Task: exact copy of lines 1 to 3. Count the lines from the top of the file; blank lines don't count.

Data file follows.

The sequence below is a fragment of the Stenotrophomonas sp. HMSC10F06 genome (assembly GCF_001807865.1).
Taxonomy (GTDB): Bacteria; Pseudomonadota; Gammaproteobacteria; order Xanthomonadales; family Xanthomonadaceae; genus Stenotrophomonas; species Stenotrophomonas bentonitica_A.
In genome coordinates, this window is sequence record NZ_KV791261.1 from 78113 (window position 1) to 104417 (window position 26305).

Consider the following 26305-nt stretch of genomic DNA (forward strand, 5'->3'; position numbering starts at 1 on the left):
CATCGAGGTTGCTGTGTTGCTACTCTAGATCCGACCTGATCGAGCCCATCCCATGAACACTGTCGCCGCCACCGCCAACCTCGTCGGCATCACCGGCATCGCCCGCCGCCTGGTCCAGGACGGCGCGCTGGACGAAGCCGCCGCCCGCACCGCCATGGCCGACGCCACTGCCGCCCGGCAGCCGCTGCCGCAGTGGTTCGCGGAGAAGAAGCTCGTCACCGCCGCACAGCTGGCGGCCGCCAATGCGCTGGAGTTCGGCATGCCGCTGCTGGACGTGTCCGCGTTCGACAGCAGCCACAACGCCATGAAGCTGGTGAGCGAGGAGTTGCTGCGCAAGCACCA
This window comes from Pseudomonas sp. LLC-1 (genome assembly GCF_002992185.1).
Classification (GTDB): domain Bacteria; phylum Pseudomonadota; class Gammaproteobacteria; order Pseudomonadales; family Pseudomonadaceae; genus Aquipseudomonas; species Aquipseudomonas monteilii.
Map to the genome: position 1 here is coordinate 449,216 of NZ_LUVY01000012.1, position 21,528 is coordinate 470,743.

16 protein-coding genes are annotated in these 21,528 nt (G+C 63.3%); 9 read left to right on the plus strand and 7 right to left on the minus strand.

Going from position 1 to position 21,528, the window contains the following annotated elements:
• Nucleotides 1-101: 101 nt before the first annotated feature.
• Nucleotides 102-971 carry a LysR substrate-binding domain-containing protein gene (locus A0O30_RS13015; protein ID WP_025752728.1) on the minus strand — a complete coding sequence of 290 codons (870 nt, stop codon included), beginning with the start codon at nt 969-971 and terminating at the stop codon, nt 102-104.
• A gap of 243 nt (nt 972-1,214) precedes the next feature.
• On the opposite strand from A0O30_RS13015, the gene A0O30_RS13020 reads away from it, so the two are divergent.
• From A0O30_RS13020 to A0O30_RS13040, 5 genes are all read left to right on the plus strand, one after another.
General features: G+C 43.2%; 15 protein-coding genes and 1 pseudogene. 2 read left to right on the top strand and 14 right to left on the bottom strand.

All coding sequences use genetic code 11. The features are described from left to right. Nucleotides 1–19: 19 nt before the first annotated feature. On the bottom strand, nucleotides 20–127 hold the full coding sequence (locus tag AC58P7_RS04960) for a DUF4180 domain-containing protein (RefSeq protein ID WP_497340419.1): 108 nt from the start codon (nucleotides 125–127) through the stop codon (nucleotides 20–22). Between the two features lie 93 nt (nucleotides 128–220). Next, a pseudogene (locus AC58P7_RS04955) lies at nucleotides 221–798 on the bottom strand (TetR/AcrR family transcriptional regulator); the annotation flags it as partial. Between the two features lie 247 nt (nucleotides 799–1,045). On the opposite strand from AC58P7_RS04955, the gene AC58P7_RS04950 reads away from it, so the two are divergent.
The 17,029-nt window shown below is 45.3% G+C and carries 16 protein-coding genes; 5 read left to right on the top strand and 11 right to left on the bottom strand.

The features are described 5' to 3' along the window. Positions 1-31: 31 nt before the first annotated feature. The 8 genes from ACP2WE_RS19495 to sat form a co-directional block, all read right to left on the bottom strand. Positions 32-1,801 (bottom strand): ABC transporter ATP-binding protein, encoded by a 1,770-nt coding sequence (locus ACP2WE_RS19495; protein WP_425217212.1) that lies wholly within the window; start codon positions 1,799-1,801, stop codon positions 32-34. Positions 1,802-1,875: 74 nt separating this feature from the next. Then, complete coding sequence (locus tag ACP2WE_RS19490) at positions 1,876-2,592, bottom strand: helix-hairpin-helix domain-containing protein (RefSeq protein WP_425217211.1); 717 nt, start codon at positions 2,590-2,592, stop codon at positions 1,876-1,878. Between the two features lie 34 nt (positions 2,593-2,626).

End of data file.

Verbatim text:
The sequence below is a fragment of the Stenotrophomonas sp. HMSC10F06 genome (assembly GCF_001807865.1).
Taxonomy (GTDB): Bacteria; Pseudomonadota; Gammaproteobacteria; order Xanthomonadales; family Xanthomonadaceae; genus Stenotrophomonas; species Stenotrophomonas bentonitica_A.
In genome coordinates, this window is sequence record NZ_KV791261.1 from 78113 (window position 1) to 104417 (window position 26305).